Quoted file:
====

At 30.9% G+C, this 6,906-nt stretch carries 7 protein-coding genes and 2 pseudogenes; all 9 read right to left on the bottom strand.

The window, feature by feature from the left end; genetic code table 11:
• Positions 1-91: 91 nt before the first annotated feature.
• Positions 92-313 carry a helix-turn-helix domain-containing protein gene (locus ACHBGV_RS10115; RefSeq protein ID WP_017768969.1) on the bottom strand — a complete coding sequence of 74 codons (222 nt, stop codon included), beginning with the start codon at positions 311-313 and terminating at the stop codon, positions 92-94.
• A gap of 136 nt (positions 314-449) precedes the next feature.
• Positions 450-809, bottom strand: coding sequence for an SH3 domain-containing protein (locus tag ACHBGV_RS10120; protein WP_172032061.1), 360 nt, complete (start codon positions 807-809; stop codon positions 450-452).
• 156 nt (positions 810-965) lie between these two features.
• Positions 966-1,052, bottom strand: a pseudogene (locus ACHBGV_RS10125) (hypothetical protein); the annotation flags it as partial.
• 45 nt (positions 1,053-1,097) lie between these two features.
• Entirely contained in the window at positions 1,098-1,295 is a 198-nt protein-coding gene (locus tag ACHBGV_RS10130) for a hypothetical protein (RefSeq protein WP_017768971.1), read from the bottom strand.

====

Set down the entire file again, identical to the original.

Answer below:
At 30.9% G+C, this 6,906-nt stretch carries 7 protein-coding genes and 2 pseudogenes; all 9 read right to left on the bottom strand.

The window, feature by feature from the left end; genetic code table 11:
• Positions 1-91: 91 nt before the first annotated feature.
• Positions 92-313 carry a helix-turn-helix domain-containing protein gene (locus ACHBGV_RS10115; RefSeq protein ID WP_017768969.1) on the bottom strand — a complete coding sequence of 74 codons (222 nt, stop codon included), beginning with the start codon at positions 311-313 and terminating at the stop codon, positions 92-94.
• A gap of 136 nt (positions 314-449) precedes the next feature.
• Positions 450-809, bottom strand: coding sequence for an SH3 domain-containing protein (locus tag ACHBGV_RS10120; protein WP_172032061.1), 360 nt, complete (start codon positions 807-809; stop codon positions 450-452).
• 156 nt (positions 810-965) lie between these two features.
• Positions 966-1,052, bottom strand: a pseudogene (locus ACHBGV_RS10125) (hypothetical protein); the annotation flags it as partial.
• 45 nt (positions 1,053-1,097) lie between these two features.
• Entirely contained in the window at positions 1,098-1,295 is a 198-nt protein-coding gene (locus tag ACHBGV_RS10130) for a hypothetical protein (RefSeq protein WP_017768971.1), read from the bottom strand.